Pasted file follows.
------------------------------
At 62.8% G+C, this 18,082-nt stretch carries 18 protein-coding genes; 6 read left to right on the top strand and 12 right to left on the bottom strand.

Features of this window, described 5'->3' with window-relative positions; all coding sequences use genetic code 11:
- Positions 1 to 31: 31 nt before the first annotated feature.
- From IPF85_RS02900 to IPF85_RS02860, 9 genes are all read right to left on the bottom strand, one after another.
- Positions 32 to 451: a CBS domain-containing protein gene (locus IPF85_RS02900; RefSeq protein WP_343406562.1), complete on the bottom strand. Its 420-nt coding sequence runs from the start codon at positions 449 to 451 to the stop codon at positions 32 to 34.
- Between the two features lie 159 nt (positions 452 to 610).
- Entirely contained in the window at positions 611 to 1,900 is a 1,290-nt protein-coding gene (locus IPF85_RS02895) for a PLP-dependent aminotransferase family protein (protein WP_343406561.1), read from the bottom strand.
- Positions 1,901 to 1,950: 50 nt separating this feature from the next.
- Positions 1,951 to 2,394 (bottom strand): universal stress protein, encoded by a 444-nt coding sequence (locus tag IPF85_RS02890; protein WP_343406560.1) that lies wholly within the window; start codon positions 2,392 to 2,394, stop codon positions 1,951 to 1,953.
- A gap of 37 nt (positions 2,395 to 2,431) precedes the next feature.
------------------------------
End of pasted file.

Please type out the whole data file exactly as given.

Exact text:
At 62.8% G+C, this 18,082-nt stretch carries 18 protein-coding genes; 6 read left to right on the top strand and 12 right to left on the bottom strand.

Features of this window, described 5'->3' with window-relative positions; all coding sequences use genetic code 11:
- Positions 1 to 31: 31 nt before the first annotated feature.
- From IPF85_RS02900 to IPF85_RS02860, 9 genes are all read right to left on the bottom strand, one after another.
- Positions 32 to 451: a CBS domain-containing protein gene (locus IPF85_RS02900; RefSeq protein WP_343406562.1), complete on the bottom strand. Its 420-nt coding sequence runs from the start codon at positions 449 to 451 to the stop codon at positions 32 to 34.
- Between the two features lie 159 nt (positions 452 to 610).
- Entirely contained in the window at positions 611 to 1,900 is a 1,290-nt protein-coding gene (locus IPF85_RS02895) for a PLP-dependent aminotransferase family protein (protein WP_343406561.1), read from the bottom strand.
- Positions 1,901 to 1,950: 50 nt separating this feature from the next.
- Positions 1,951 to 2,394 (bottom strand): universal stress protein, encoded by a 444-nt coding sequence (locus tag IPF85_RS02890; protein WP_343406560.1) that lies wholly within the window; start codon positions 2,392 to 2,394, stop codon positions 1,951 to 1,953.
- A gap of 37 nt (positions 2,395 to 2,431) precedes the next feature.